Tags

Economy

The international economy, shaped by governments, businesses and other actors, touches the lives of everyone in the world. Pulitzer Center grantee stories tagged with “Economy” feature reporting that covers business, workers and the impact of global capitalism on people’s lives. Use the Pulitzer Center Lesson Builder to find and create lesson plans on the economy.

 

Police and Militia

To improve security in remote parts of the Bastar region, the goverment has sponsored civilian militia as part of Salwa Judum. Known as Special Police Officers, they are free to roam villages armed yet largely unchecked by the state.

The Villagers

The Bastar region is home to a number of indigenous tribes, many of which continue to live in nature as they have for centuries. Since the start of Salwa Judum thousands have been forcibly relocated to government-run camps.

India: Guerillas in the Mountains

To smooth over a nerve-wracking encounter with their village militia, the Naxalite cadres went on a hospitality offensive. An additional four hours' trek into the dense mountain jungle ended at one of their many camps situated on a high plateau where we were welcomed as their "honored guests". Ploughed fields and a vegetable garden were tended by a tribal family living on site, who welcomed our group with a mashed corn drink served in hollow gourds. Their faces bore none of the resignation common to the displaced I had met in the roadside camps.

They Pay the Cost for China's Cheap Labor

Globalization has intensified competition international trade. While U.S. companies outsource manufacturing to China to increase their profit margins, Chinese labors are paying for the difference.

India: Point of No Return

If our reception by the village militia the previous night was less than warm, the next morning was chilling. Already, Chandan, Arvind and I had been told that while we'd come by choice, there was no guarantee they would arrange a meeting with the guerillas. And either way, leaving was not up to us. So we really fell on the side of prisoners rather than guests, though no one wanted to acknowledge this openly.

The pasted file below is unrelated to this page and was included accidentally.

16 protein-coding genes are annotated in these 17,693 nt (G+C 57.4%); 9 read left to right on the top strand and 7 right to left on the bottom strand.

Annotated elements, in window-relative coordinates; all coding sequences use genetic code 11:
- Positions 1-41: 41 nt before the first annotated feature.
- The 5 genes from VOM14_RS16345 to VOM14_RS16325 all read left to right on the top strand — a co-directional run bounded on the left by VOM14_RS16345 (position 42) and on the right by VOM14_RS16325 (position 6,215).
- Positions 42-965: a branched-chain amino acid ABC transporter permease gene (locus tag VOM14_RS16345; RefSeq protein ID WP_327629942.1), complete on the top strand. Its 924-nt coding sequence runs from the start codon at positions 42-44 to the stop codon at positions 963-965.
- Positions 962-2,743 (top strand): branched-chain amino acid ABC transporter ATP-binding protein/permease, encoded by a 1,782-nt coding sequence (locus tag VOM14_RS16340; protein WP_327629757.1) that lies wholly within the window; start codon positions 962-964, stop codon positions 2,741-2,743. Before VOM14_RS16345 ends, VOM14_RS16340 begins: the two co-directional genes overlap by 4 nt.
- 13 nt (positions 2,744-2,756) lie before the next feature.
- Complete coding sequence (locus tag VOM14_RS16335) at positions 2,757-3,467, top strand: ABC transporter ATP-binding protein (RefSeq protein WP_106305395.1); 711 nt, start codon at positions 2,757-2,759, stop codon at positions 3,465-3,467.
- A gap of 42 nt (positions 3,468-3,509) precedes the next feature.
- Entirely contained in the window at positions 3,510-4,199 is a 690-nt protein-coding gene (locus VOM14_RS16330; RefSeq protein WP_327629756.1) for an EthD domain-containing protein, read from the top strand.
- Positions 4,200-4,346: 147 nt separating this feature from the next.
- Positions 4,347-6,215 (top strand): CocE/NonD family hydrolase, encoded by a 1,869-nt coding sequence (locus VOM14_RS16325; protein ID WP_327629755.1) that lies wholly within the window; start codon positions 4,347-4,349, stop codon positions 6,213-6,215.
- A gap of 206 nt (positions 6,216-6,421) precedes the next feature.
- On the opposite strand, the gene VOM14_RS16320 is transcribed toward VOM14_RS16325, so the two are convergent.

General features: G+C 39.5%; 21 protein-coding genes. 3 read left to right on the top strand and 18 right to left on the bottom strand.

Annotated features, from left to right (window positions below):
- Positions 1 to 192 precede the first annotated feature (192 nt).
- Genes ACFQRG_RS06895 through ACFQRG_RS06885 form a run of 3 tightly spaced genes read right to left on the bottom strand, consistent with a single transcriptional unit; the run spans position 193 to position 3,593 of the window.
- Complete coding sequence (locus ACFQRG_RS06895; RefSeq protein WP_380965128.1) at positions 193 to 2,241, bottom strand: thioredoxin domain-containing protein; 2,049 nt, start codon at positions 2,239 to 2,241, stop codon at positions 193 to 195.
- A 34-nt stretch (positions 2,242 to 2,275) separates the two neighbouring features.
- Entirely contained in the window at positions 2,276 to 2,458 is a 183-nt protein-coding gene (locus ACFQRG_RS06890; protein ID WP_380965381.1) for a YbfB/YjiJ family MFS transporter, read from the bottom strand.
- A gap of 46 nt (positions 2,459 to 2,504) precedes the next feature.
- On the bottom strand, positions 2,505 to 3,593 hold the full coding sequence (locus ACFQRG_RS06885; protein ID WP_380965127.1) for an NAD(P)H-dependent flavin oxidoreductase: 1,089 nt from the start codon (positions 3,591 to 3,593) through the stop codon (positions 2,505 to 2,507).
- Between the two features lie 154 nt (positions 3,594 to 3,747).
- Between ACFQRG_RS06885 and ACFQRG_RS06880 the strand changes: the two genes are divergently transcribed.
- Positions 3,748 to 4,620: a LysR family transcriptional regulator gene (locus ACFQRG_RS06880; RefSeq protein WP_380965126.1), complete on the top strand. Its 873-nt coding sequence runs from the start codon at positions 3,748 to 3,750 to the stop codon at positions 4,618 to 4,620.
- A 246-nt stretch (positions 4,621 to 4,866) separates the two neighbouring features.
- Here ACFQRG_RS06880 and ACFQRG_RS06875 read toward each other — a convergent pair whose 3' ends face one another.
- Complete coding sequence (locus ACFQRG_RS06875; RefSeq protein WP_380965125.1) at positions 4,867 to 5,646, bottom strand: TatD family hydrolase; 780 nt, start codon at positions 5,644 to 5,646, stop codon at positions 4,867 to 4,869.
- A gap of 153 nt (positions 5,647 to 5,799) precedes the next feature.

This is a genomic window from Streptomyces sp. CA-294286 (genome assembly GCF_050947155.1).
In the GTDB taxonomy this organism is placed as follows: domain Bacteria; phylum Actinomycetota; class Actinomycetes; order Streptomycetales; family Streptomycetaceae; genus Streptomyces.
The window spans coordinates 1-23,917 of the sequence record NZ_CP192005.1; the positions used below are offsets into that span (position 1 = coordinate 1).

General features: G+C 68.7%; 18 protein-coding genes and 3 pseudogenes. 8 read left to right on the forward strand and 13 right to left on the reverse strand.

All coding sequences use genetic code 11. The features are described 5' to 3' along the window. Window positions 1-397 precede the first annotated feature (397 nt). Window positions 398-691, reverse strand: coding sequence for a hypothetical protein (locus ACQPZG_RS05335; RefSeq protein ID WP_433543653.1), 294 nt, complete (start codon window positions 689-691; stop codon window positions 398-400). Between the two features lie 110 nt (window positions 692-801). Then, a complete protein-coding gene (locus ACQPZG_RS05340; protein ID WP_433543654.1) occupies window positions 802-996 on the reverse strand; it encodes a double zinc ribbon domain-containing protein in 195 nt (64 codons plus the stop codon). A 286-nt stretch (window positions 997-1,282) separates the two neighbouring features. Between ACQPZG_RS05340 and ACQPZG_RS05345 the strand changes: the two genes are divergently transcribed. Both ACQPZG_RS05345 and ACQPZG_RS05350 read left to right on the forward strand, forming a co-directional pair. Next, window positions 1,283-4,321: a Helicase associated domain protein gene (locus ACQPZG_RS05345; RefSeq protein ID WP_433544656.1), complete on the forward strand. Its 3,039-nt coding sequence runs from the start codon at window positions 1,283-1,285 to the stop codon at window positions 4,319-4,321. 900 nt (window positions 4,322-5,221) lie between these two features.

India's Killer Buses

New Delhi -- In a dusty alley on the outskirts of this capital city, a group of 30 women stare at the ground in plaintive silence and form a circle around Omwati Kishore, who waits for her husband to return with the cremated remains of their youngest son.

Maoist Group Feeds Off Poverty to Wage War

SOUTH BASTAR, India — Two years ago, Comrade Sunil spent half his day at school and the remainder working the red fields of his ancestral village.

But his life changed one night when he found his home torched and older brother dead outside, allegedly shot by a state-sponsored civilian militia cracking down on Maoist sympathizers.

Rebel Armies Tap Into Popular Grievances in India

South Bastar, India -- Two years ago, Comrade Sunil spent his days studying in a school classroom and toiling in corn and rice fields in his ancestral village. But life abruptly changed one night after he returned to find his home torched and his older brother shot dead by a state-sponsored civilian militia on the pretext that he had been a rebel sympathizer.